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- On September 14, 2016
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In a hard-hitting interview, Pensord Managing Director Darren Coxon answers a few key industry questions about his view of print in the digital age. And he says it how he sees it.
Coxon pulls no punches.
So how are tablets and content delivery online affecting the printed word?
“It feels like we’ve come full circle. When the first tablet was launched in 2010, the view of the publishing world seemed to be that print had had its day, and that before too long all print would be replaced by the delivery of content downloaded to tablets. Many in the B2B and specialist interest markets, in which we operate, felt that way too.
“Five years on, and we’ve seen the printed word fight back. Most publishers are reporting that digital advertising revenues are just not performing at anything like the level that is generated through print. Anecdotally, we hear that subscribers are far more fickle in the online world, and that subscriptions to printed products has held up.
“The upshot is that publishers are now focusing their core energies once again on the medium of print, while complementing this with digital offerings and not replacing.”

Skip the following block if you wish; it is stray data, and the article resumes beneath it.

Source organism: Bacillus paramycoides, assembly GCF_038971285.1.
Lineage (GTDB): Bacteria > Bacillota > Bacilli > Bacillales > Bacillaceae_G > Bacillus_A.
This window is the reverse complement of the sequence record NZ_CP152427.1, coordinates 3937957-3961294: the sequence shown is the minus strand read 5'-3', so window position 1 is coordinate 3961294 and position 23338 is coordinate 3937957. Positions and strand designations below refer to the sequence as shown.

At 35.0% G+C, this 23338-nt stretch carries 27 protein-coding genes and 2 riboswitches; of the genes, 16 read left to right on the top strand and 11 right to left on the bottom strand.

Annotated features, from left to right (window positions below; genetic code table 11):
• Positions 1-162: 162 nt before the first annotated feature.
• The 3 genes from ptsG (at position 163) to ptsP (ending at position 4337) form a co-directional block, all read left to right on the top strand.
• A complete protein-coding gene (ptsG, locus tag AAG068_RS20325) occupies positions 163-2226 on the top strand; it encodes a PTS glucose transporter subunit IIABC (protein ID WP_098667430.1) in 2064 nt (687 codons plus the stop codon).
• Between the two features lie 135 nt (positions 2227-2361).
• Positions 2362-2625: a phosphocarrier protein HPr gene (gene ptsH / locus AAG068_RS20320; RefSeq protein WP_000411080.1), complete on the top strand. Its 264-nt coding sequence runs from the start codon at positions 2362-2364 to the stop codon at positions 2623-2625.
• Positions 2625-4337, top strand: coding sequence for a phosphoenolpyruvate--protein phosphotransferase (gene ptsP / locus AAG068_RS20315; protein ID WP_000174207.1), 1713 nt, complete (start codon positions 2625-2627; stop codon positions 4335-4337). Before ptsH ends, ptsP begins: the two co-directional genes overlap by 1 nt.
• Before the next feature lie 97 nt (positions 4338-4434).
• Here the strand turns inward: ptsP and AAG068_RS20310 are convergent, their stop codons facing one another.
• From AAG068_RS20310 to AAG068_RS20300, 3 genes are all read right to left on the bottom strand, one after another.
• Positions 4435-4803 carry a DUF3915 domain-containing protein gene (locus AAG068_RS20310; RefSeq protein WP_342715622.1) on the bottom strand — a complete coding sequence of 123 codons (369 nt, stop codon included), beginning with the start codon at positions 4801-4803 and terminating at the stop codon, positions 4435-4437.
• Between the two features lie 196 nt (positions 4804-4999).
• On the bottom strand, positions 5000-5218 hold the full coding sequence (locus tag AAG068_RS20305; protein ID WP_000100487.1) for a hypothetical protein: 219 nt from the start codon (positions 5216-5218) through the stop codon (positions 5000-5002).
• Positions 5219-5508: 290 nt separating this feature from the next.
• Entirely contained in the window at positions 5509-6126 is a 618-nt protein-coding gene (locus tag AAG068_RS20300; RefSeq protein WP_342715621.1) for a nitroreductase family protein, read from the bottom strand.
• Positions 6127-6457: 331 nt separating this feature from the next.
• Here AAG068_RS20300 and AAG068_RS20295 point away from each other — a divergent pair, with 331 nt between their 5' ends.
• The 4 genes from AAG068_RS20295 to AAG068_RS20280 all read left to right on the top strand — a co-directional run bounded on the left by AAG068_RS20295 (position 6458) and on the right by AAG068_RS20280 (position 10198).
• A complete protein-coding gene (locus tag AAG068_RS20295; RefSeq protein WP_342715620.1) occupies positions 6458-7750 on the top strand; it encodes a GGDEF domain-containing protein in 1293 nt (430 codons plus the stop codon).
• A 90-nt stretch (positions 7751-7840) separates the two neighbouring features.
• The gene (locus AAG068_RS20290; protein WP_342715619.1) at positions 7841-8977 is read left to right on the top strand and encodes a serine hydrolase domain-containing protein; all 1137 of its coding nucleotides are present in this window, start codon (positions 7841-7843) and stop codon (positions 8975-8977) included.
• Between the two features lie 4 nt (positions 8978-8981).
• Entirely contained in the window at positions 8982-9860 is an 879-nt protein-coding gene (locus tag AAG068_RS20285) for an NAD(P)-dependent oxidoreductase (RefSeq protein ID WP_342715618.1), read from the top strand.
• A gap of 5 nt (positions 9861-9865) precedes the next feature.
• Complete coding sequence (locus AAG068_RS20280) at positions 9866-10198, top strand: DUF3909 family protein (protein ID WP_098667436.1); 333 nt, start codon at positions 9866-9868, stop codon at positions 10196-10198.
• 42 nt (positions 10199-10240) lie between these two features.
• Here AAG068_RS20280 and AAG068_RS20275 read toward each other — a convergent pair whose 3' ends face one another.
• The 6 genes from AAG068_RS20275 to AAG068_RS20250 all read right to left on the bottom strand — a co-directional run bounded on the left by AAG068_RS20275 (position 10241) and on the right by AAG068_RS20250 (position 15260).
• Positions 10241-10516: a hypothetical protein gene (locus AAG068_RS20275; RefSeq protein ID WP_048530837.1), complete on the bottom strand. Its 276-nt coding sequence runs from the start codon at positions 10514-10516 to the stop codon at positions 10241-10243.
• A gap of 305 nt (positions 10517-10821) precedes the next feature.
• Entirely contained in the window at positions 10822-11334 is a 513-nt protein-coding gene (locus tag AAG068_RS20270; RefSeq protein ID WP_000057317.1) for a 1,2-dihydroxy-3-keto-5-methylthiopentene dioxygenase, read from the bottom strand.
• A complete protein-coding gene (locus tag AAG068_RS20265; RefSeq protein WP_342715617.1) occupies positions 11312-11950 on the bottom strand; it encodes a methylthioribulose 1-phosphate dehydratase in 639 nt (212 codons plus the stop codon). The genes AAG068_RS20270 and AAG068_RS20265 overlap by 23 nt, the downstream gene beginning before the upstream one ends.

With Paperlinx going bust, how do you see the market developing in the near future?
“At Pensord, we naturally have a great deal of dialogue with our partners in the paper market and the message seems quite clear. A lot of the business that was done by Paperlinx was not desirable, either conducted with companies with poor credit or done at very low margin and so the ability, or more appropriately the desire for all of this to be accommodated in the new world, is not great. The message is a good one – deal as a priority with good businesses and don’t bend over backwards for the not so good, but only time will tell.
“So with credit terms tightening for some and pricing possibly increasing for others, we could be facing an acceleration of closures in the print industry during the coming months, if the market pans out as predicted.”
So how is that going to affect capacity?
“In truth, this September has already shown that capacity in the B1 sheetfed market is tight when demand is at its highest. A number of closures since last September has seen capacity reduced still further and in an improving economy ensuring that demand has remained constant.
“More casualties, perhaps as a result of the paper situation, may mean that the supply and demand equation in the UK will reach an interesting point in the busier months of the year and so the market may improve for those of us who remain.
“One thing is for sure – price is too low, driven down through a sustained period of over capacity and the outcome of that has been multiple site closures. Something at some stage has to give, even if it’s just the end of the downward spiral of pricing. We’ve already spoken of the resurgence of print, it’s here to stay and so it’s important that the good printers who remain (and there are a few of us) stay in business to ensure delivery of the great work being done by today’s editors, columnists, designers and publishers, and keep Britain reading!”